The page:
We are approaching the 1-year anniversary of the blowout on the BP Deepwater Horizon oil rig that resulted in an unprecedented oil spill in the Gulf of Mexico. Although this is not an issue that is talked about much outside the coast these days, its impacts are far from over.
In the past few months, we have continued to connect with people in local communities to stay abreast of what is going on along the coast. During the UGA Oil Spill Symposium in January, I met a local resident from the Florida panhandle who is steadfast in updating her network on the latest developments and she has graciously included me in her outreach. I also recently connected with Simone Lipscomb, a photographer that has been documenting the impact on wildlife along the coast. She has posted some incredible images as well as some stark reminders of just how serious this issue continues to be. Check out her photos here and her blog here.
Article after article are emerging that highlight just how far-reaching the impacts of the spill continue to be. Here are some of the articles that have come out recently that serve to remind us what coastal residents are still dealing with:
- NOLA.com Article on the potential for health impacts from evaporated oil
- WKRG- Mobile video interview with Dr. Samantha Joye from UGA discussing her research and the assertion that a considerable amount of oil remains in the system
- Red And Black in-depth article on Dr. Joye discussing how she became interested in marine science and her experience researching the BP oil spill
- Pensacola News Journal Article on the large tar mat off Perdido Key in Florida
- Simone Lipscomb blog entry from March 4, 2011 documenting ongoing presence of oil in the Bon Secour National Wildlife Refuge
- Recently recorded video with Lori Bosarge from Coden, Alabama describing her health problems she blames on the oil spill. Lori was featured in our documentary film last Fall.
- Video interview with me by the Our Revolution team that’s on a road trip ‘discovering social good’
These are just a few in a consistent stream of stories about impacts such as greatly increased dolphin mortality, large areas of oil and tar mats continuing to wash up on beaches, and perhaps most disturbing, reports of locals who believe they are suffering from serious health impacts from the spill. And of course, this all plays into the confidence of people that would normally be visiting the coast. As we come up on the 1-year anniversary of the spill, we are also approaching the high tourism season along the Gulf coast. Time will tell if this season will provide some relief to the businesses that managed to survive the spill and the winter months. This is perhaps the biggest conundrum. Everyone wants this to be over so they can return to their lives as they were before the spill. Unfortunately, it appears that ‘back to normal’ is not where we are today.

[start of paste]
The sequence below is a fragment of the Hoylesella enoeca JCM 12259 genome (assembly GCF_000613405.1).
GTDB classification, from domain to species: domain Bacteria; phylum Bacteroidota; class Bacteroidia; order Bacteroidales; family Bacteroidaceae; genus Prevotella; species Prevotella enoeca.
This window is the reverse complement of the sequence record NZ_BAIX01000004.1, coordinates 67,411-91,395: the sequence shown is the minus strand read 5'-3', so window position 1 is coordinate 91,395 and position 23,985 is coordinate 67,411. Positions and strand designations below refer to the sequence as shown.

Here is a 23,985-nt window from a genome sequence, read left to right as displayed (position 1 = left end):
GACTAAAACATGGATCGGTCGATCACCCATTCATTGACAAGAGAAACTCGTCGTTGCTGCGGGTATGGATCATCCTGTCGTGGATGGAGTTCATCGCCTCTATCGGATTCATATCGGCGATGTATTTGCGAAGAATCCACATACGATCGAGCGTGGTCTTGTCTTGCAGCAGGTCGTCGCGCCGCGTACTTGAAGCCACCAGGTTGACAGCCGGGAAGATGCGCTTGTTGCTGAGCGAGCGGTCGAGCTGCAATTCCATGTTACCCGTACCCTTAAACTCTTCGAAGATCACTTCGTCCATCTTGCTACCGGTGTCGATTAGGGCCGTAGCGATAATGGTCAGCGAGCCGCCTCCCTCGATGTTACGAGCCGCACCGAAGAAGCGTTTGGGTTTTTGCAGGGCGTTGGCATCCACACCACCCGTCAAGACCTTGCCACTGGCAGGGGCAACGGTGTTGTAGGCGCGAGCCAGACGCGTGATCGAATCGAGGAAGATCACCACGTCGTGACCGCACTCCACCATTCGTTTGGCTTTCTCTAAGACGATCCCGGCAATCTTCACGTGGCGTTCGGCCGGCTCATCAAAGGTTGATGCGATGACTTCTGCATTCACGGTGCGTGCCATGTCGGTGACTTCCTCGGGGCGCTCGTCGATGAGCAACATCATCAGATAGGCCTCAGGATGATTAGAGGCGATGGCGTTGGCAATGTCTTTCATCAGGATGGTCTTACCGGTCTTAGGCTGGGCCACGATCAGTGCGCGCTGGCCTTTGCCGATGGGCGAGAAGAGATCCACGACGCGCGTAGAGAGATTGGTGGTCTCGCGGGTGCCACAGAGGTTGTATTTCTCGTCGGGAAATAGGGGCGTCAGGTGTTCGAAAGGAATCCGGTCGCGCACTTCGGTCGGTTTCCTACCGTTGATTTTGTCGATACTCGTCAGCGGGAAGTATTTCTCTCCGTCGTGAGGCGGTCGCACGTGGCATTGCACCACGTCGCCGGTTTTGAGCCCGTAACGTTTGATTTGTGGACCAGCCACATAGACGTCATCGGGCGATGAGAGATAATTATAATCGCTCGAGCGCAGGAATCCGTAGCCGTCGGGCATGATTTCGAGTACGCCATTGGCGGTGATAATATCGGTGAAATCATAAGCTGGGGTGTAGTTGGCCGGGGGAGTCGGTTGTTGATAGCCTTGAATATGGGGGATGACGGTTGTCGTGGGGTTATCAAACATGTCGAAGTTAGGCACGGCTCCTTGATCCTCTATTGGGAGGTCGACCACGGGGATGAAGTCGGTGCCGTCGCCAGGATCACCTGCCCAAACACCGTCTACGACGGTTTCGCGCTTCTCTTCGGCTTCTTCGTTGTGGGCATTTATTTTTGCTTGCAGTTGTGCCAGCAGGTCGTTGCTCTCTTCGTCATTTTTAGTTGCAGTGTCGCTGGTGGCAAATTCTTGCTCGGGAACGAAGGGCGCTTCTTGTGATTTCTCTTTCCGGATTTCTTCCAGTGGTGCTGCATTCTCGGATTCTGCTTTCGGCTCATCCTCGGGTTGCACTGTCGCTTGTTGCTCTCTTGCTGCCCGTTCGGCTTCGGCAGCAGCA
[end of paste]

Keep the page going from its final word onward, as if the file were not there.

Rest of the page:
Ever curious, I recently read the report from the President’s Oil Spill Commission, and there were some key takeaways that are worth exploring. I found the report to be quite a thorough and balanced view of the offshore drilling industry accompanied by some very clear recommendations for safety and regulatory enhancements that would help prevent this kind of disaster in the future.
Rather than attempt to recap the entire report here, I encourage anyone interested in learning more about the disaster and the root causes of the accident to read it for themselves. However, I will say that a critical point made is that there is urgent action that needs to be taken on the commission’s recommendations at the level of the Administration, Congress, and the Oil Industry. Absent major changes to the system, we risk facing this same devastating scenario all over again should another blowout occur. I believe the people and wildlife along the coast that have suffered so much as a result of this disaster deserve the nation’s attention in this matter. In the concluding paragraph from the report, this point is poignantly made:
“This Commission proposes in this report a series of recommendations that will enable the country and the oil and gas industry to move forward on this one critical element of U.S. energy policy: continuing, safe, responsible offshore oil drilling to meet our nation’s energy demands over the next decade and beyond. Our message is clear: both government and industry must make dramatic changes to establish the high level of safety in drilling operations on the outer continental shelf that the American public has the right to expect and to demand. It is now incumbent upon the Congress, the executive branch, and the oil and gas industry to take the necessary steps. Respect for the 11 lives lost on that tragic day last April requires no less.”
There are no quick fixes to this situation, but to throw our arms up in the air because it’s too hard, or to pretend the problems do not exist is irresponsible and disrespectful to those whose lives hang in the balance, and especially those lives already lost. We must not forget the importance of making meaningful changes to the industry if we are going to continue to rely on these resources to meet our energy needs.
I encourage everyone to continue to monitor this story and not let it fade into obscurity. We have work to do, and everyone has a role to play. If you need some ideas on what you can do, visit the Taking Action page of our site. Most of all though, continue to ask questions. Dig beneath the surface chatter and the headlines and ask the tough questions before drawing your own conclusions. Then, engage others on the issue and help them understand why this is important. Just don’t forget what happened here. To do so would be a slight to the entire Gulf coast.
Top Photo: Navarre Beach, January 2011, photo by Brandon Sutton
Bottom Photo: Cover of the Oil Spill Commission Report